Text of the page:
Cigar Bar San Diego
Rep. Duncan Hunter’s campaign continued in the last quarter of 2016 to spend money on “food/beverages” at a cigar lounge in his district, where he was photographed apparently smoking a Cuban cigar on election night.
Hunter’s financial disclosure report, filed last week with the Federal Election Commission, shows his campaign spent $404 at Alpine Tobacco Company Cigar and Wine Bar in Alpine in November. The spending is in addition to the $3, 018 Hunter’s campaign has reported spending on “food/beverages” at that smoking lounge and two others since April 2015.
Hunter’s campaign spending has come under scrutiny by the Office of Congressional Ethics since the FEC and The San Diego Union-Tribune first raised questions last April. He has reimbursed his campaign for more than $60, 000 his office identified as personal, mistaken or insufficiently documented. None of the tobacco expenses have been reimbursed.
Hunter’s office has declined to say the campaign purpose of the spending at the tobacco lounge.
A photograph of Hunter with Shawn Karjo, owner of Alpine Tobacco Company, was posted Nov. 10 on the establishment’s Facebook page. In the photo, Hunter is sporting an “I voted” sticker and holding a lit cigar in his mouth. Karjo is holding an unlit cigar. The photograph’s caption says “Cubans 2 celebrate congrats Duncan hunter and Donald trump!!”
Reached by phone, Karjo referred questions to Hunter’s office. Hunter’s chief of staff, Joe Kasper, declined to answer questions about the origin of the cigar or how Hunter obtained it.
It remains illegal to buy or sell Cuban cigars in the United States, according to the U.S. Department of the Treasury.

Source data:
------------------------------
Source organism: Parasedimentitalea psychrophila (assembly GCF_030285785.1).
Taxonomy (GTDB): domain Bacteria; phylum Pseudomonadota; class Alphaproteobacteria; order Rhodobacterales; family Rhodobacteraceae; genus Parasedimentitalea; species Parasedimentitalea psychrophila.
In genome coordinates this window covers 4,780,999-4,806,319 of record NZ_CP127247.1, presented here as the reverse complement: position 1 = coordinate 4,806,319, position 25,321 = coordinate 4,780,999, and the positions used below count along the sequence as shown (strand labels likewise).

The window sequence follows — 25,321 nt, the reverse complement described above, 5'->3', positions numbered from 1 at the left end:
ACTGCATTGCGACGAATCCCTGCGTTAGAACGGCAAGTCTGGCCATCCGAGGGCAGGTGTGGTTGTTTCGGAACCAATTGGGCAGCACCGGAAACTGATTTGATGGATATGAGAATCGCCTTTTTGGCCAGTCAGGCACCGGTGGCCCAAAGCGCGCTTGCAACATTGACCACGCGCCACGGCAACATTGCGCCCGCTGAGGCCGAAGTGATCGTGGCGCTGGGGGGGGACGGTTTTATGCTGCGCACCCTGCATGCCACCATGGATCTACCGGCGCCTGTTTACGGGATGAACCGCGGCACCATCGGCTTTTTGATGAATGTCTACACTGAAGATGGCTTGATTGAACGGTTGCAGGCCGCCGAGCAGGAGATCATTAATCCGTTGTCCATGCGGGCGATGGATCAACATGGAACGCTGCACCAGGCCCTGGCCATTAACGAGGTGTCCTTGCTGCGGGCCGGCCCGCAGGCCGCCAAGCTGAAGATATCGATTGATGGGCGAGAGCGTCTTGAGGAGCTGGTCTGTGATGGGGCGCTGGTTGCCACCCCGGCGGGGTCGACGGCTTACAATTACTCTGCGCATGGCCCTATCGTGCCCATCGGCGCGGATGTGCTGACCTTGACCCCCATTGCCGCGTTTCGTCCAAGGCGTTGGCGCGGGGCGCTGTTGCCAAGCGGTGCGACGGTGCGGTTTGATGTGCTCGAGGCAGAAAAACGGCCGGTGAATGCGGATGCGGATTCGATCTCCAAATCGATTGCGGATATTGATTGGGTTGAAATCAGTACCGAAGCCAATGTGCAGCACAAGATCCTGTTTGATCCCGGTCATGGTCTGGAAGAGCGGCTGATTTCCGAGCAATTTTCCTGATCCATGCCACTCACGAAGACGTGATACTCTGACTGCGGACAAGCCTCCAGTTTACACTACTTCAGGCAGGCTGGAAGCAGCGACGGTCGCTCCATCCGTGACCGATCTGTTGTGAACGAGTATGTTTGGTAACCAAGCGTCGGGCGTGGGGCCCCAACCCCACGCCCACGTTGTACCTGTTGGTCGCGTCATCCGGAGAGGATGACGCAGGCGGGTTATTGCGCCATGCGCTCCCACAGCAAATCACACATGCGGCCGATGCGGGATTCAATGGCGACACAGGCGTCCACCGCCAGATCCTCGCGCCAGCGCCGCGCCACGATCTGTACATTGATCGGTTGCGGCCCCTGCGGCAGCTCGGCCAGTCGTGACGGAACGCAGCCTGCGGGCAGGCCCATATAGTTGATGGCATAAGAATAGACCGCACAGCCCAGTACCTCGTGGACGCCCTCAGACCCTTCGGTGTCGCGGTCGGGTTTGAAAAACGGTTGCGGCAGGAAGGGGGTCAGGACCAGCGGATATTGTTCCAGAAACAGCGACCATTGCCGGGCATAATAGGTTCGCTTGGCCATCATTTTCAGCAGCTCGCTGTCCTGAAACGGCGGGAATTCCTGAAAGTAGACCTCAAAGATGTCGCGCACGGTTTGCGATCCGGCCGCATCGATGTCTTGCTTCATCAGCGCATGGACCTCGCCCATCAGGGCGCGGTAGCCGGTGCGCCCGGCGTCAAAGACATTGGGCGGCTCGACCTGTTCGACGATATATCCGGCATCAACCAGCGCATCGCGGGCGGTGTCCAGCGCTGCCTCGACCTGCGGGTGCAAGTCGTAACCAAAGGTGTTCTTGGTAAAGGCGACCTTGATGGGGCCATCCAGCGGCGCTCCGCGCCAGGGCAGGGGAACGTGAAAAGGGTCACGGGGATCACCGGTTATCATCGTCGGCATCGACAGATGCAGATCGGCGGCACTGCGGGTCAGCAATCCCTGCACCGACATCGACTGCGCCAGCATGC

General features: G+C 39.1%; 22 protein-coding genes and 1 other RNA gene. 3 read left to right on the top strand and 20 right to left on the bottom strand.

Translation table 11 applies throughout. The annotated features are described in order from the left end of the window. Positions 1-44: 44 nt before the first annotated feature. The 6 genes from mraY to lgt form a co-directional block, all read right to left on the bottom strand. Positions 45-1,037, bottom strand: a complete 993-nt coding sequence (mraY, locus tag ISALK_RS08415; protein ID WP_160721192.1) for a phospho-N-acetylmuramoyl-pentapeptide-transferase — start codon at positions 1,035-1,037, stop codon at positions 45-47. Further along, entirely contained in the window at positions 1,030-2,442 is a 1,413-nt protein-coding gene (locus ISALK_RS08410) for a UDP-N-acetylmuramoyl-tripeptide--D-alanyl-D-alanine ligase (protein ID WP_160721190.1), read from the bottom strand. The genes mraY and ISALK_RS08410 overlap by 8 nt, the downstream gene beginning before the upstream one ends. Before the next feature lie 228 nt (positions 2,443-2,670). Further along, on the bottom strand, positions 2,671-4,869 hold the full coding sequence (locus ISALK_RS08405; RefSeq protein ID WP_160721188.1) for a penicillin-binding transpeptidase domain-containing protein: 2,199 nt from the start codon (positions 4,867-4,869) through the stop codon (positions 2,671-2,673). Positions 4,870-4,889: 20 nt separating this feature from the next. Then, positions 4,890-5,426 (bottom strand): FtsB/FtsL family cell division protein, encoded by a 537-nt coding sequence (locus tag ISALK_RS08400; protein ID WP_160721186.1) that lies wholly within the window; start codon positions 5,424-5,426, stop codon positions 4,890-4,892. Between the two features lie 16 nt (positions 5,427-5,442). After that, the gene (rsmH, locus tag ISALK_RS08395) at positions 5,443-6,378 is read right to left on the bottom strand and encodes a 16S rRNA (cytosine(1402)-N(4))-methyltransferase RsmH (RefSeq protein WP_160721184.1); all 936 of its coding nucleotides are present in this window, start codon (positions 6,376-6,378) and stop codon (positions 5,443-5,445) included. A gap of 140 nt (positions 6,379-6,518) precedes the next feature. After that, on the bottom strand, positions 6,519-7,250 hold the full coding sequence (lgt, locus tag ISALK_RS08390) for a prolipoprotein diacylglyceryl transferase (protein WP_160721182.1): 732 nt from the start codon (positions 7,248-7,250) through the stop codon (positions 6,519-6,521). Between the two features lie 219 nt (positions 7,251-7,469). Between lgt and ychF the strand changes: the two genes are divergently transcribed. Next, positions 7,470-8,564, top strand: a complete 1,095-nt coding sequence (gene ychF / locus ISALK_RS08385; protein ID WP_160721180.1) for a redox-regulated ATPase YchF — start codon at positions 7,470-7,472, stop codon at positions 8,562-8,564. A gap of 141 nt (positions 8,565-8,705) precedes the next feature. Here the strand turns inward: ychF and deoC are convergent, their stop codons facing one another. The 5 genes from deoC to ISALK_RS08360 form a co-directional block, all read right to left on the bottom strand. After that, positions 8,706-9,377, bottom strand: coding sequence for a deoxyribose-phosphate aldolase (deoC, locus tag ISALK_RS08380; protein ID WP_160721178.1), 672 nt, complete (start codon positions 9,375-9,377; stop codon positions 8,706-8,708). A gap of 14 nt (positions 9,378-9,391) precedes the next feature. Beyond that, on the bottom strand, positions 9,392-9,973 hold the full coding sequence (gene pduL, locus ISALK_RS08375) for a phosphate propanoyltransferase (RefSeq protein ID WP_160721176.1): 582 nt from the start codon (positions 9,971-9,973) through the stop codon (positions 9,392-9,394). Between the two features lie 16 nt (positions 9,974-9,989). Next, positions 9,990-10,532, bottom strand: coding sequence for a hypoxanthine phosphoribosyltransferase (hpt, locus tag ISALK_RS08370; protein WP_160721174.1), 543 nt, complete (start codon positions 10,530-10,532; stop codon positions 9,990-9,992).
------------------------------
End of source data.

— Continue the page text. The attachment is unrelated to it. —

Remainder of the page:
As of January 2015, travelers coming from Cuba could bring up to $100 worth of cigars into the U.S. for personal use or gifts, under an executive order from then-President Barack Obama.
Hunter, R-Alpine, addressed the order shortly after it was signed in a with San Diego television station KUSI. A summary of the interview on KUSI’s website indicated Hunter was critical of aspects of the administration’s changes, saying the policy “does not look good” because it is “rewarding bad people and bad behavior.”
The video of the interview was not available on the KUSI website, nor was a transcript of what was said.
Kasper, Hunter’s chief of staff, responded to questions from U-T Watchdog seeking to reconcile the cigar lounge’s photo of Hunter with the congressman’s criticism of the executive order.
“Cuba policy is viewed through multiple lenses and requires differentiation between Cuba’s government and its people, ” the statement said. Hunter was “most likely referring to the government side of things only.”
Hunter has pushed for laws to protect the electronic cigarette and cigar industries. He made headlines and earned his nickname as “the Vaping Congressman” when he puffed on an e-cigarette during a Congressional hearing last year (accidentally blowing vapor into a fellow committee-member’s face) to protest legislation that banned e-cigarette use on airplanes.
Hunter has also supported the cigar industry. This year, Hunter was one of three congressmen who signed a letter to Vice President Mike Pence, encouraging him to “halt FDA regulations that would be devastating to the premium cigar industry and small businesses across the country.”